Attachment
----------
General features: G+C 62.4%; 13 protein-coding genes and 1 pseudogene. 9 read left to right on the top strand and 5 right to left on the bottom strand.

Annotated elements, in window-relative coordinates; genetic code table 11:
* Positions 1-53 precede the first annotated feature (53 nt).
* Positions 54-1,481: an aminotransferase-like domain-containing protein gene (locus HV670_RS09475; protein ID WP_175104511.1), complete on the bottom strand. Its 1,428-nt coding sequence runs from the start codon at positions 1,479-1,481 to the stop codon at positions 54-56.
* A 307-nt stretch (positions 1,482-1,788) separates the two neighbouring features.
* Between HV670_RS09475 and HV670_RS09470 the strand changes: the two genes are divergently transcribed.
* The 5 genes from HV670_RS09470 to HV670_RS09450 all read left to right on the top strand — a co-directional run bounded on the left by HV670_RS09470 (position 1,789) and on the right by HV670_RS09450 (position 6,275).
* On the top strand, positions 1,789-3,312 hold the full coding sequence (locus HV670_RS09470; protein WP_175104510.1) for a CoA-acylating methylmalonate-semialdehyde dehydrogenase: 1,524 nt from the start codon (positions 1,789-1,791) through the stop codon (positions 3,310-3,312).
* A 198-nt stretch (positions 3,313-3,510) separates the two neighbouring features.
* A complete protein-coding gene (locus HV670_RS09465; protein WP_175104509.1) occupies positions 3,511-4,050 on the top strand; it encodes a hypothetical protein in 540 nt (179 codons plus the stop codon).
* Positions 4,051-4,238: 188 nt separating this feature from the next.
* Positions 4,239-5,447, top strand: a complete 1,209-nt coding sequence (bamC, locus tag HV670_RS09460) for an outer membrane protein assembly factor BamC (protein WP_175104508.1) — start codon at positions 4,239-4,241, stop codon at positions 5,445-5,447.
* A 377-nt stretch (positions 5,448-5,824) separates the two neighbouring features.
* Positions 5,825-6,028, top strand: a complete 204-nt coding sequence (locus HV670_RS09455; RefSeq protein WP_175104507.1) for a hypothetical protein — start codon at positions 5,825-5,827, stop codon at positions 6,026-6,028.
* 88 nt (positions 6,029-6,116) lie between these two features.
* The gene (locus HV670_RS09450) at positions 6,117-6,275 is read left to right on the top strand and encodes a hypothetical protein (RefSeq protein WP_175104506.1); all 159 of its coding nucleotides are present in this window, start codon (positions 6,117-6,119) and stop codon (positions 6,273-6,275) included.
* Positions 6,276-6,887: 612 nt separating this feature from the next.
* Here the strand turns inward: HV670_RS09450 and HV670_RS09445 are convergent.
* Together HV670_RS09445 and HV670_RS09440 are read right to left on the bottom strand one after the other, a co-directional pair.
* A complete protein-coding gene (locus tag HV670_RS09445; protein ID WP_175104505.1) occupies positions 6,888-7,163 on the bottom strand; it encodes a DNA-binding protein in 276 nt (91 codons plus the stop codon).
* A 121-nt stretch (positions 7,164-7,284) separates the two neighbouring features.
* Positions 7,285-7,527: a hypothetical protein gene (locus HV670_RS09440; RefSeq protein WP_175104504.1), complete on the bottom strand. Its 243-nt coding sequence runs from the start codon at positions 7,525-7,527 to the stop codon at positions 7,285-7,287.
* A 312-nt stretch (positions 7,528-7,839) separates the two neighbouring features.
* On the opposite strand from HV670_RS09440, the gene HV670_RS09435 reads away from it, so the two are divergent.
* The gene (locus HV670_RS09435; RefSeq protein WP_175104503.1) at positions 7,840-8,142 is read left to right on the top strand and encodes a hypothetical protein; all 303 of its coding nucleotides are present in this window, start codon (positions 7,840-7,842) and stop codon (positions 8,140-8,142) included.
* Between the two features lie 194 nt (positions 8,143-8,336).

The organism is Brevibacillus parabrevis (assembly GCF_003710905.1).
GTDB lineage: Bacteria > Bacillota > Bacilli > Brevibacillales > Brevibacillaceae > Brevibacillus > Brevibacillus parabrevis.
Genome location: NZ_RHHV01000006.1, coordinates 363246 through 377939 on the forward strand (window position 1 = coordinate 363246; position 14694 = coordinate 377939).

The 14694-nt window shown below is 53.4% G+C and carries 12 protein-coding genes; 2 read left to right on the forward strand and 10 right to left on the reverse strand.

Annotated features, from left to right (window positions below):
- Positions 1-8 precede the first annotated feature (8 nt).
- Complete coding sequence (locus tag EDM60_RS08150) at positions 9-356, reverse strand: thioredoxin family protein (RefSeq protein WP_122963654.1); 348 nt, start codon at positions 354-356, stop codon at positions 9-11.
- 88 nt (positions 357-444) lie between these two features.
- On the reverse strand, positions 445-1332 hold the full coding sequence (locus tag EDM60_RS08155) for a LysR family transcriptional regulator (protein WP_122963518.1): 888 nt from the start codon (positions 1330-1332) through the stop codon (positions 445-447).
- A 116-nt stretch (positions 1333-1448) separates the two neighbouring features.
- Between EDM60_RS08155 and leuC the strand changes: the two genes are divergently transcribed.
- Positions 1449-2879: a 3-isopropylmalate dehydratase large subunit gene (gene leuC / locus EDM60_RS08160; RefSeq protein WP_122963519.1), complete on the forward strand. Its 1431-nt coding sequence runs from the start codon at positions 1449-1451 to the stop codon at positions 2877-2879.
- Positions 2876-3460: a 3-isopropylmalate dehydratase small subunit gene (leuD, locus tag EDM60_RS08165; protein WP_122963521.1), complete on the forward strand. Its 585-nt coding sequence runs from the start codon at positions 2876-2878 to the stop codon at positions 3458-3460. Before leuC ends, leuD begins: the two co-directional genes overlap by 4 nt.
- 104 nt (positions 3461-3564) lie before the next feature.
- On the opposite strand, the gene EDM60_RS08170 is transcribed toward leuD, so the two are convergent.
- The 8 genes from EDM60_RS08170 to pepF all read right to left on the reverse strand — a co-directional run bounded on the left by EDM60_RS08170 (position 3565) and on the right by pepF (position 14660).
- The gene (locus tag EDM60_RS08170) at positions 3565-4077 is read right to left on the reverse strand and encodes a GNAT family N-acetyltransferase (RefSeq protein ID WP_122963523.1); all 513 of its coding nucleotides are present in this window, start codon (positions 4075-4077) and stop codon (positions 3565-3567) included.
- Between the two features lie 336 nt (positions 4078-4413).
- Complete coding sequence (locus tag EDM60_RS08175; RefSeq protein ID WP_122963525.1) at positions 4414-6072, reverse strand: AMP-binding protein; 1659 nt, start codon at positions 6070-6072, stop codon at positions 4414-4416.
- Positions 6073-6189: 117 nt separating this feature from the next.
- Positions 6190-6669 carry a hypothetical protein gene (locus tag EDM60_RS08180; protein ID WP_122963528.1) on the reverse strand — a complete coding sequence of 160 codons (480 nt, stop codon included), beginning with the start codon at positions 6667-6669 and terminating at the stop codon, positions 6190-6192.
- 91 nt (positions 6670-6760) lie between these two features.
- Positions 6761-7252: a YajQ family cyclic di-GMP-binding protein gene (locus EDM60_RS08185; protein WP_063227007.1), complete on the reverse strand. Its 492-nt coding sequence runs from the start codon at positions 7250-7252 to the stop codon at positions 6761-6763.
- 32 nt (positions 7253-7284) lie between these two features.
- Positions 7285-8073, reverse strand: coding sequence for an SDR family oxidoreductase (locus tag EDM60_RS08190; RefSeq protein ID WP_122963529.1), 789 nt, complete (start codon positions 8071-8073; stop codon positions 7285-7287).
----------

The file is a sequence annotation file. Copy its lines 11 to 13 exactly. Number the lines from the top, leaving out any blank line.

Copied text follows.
* Positions 4,051-4,238: 188 nt separating this feature from the next.
* Positions 4,239-5,447, top strand: a complete 1,209-nt coding sequence (bamC, locus tag HV670_RS09460) for an outer membrane protein assembly factor BamC (protein WP_175104508.1) — start codon at positions 4,239-4,241, stop codon at positions 5,445-5,447.
* A 377-nt stretch (positions 5,448-5,824) separates the two neighbouring features.